A look of recognition finally crosses the High Sparrow’s face, but it’s too late. In a tremendous explosion, the Wildfire detonates, killing him, Margaery and everyone else inside as the High Sept building is blown to smithereens.

From her perch in the Red Keep, Cersei looks out at the devastation and smiles.

Her victory achieved, Cersei pays a visit to a special friend to gloat. Septa Unella, the stern nun who tortured her, is strapped to a table in the dungeon. Cersei dumps wine in her face and taunts her to, “Confess… confess…” In what amounts to an actual confession of her own, Cersei tells her what’s happened and revels in all the sins she’s committed. Unella assumes that Cersei will kill her and says that she’s ready to be judged by the gods. That’s not what Cersei has in mind, though. She brings The Mountain into the room and closes the door behind them when she leaves, snickering “Shame… shame… shame…” The scene leaves it ambiguous whether The Mountain is there to torture her or rape her, or both.

In his chambers, devastated by the loss of his wife, Tommen removes his crown, calmly steps out onto the window ledge, and leaps to his death.

The Twins

The vile Walder Frey has a banquet to celebrate the capture of Riverrun and his alliance with the Lannisters. (After the Red Wedding, I’m amazed anyone would be stupid enough to attend a party he throws.) We learn that Edmure Tully is back in the dungeon, to be used as political capital again somewhere down the line.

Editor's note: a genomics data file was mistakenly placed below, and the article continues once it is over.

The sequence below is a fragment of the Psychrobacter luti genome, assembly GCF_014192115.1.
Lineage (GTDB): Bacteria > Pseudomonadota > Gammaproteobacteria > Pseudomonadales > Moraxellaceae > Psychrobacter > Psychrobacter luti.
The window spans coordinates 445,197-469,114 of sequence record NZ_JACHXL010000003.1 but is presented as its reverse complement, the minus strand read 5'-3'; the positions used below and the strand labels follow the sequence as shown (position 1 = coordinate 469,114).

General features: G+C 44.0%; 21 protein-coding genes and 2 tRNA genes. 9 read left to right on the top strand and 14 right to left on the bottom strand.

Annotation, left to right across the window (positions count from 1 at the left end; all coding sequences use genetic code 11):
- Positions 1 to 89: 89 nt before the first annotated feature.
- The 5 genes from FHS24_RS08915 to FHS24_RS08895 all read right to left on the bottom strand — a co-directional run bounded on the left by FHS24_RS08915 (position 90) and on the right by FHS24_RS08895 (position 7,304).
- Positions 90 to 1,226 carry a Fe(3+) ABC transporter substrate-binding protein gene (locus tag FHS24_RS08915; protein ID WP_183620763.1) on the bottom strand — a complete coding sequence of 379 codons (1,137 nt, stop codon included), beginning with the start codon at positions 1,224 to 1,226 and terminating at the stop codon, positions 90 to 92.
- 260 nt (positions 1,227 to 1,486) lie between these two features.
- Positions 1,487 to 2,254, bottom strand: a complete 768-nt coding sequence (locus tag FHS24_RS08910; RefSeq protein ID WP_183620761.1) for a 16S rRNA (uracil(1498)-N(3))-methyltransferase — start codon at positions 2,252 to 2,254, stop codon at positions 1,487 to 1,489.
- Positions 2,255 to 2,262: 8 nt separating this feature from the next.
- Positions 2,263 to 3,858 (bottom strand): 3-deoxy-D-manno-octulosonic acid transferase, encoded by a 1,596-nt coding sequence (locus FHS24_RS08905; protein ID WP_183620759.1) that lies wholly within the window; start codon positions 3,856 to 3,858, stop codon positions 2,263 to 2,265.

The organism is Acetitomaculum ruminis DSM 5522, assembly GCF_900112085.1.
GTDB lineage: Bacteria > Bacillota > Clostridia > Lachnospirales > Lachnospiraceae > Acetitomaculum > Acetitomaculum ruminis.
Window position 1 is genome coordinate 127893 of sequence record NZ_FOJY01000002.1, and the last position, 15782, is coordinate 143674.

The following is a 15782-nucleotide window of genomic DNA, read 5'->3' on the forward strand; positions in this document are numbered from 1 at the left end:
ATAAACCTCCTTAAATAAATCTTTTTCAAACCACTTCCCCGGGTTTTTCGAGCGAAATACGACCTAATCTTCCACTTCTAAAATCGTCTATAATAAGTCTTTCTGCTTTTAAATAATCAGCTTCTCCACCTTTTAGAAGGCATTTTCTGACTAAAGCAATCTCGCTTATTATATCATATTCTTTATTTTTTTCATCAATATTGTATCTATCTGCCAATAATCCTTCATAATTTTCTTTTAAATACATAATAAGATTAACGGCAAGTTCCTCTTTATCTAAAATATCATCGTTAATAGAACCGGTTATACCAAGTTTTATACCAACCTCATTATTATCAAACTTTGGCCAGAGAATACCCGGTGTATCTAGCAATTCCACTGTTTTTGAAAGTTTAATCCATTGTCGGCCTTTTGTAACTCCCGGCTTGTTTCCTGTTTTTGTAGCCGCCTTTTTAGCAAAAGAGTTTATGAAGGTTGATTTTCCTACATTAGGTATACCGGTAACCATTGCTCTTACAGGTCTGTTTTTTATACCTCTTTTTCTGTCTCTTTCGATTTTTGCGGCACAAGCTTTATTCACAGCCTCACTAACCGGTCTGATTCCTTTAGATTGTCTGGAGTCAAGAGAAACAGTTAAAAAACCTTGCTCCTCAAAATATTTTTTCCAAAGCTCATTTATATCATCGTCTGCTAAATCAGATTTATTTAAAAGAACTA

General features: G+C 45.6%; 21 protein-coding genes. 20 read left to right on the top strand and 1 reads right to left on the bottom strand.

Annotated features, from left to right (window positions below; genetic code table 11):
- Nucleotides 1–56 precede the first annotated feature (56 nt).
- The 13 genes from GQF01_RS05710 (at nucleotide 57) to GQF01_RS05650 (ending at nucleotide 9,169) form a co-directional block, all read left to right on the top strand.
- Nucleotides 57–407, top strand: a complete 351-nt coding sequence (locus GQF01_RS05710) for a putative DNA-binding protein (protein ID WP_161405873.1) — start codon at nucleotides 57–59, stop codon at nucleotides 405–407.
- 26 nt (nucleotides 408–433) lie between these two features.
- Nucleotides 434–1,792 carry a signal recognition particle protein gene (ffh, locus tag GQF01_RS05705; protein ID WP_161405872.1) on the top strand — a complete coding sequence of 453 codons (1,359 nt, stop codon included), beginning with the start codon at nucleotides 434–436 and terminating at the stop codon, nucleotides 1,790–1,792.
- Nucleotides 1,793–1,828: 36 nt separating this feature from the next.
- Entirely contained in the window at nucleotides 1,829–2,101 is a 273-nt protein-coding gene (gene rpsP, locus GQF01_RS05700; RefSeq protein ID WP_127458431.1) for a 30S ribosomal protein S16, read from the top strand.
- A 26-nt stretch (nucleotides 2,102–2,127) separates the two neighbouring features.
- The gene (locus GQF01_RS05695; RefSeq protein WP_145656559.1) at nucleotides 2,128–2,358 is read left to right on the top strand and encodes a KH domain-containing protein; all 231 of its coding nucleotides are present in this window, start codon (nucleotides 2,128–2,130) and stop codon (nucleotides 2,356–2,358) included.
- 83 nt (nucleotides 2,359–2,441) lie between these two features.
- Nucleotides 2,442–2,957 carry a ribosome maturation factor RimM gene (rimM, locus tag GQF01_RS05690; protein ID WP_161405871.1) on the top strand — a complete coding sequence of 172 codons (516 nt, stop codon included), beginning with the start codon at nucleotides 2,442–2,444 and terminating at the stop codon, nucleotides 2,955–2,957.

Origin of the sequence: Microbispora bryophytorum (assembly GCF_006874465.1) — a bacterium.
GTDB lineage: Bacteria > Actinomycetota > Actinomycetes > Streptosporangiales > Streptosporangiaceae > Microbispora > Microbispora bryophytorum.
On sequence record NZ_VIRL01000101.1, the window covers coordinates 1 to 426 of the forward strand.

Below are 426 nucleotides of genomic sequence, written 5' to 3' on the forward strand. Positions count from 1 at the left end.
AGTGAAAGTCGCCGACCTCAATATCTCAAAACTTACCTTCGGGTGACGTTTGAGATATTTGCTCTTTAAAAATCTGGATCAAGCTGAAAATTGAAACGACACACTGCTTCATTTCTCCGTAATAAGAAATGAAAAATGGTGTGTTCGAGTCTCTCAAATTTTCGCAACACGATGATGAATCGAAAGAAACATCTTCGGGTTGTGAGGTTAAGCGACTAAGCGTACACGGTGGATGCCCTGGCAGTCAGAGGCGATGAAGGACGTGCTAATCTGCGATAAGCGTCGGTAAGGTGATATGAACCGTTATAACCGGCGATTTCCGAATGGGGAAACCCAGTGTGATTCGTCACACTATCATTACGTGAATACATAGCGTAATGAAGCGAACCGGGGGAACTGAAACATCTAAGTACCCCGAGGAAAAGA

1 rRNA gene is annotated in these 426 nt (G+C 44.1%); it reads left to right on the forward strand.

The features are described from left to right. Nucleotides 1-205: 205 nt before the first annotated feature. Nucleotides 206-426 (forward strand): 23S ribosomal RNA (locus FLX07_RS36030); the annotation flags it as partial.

As Frey gloats about his victory, an impatient Jaime reminds him that it was the Lannisters who took the castle, and that no one actually fears him. He’ll be powerless if the Lannisters desert him.

King’s Landing (2)

Cersei insists on seeing her son’s body. True to the prophecy foretold in her youth, she has witnessed all of her children die. Qyburn asks what she’d like done with the corpse, given that the Great Sept and all the royal tombs below it were destroyed. Cersei says that Tommen should join his brother and his sister. She coldly orders that the body be burned and the ashes buried in the Sept’s rubble.


What do you know, Sam and Gilly are still on the show. I’d pretty much forgotten about them since their last appearance in the middle of the season. They arrive at the Citadel, the headquarters for the maesters. Sam excitedly introduces himself and presents his letter from Lord Commander Jon Snow. The rude maester at the entry desk flips through a gigantic book and scans through the pages, admonishing that their records state that Jeor Mormont is Lord Commander of the Night’s Watch. Sam attempts to explain that a lot has happened since then.

The maester grumbles about how “This is irregular,” but allows Sam access to the library while he waits to meet with an archmaester to clear up the matter. Unfortunately, no women or children are allowed. Sam tries to apologize to Gilly but is too giddy and abandons her in the lobby. As he steps through into the library, he’s overcome by the massive size of the building, filled with level upon level upon level of thousands if not millions of books. Becoming a maester may take a while.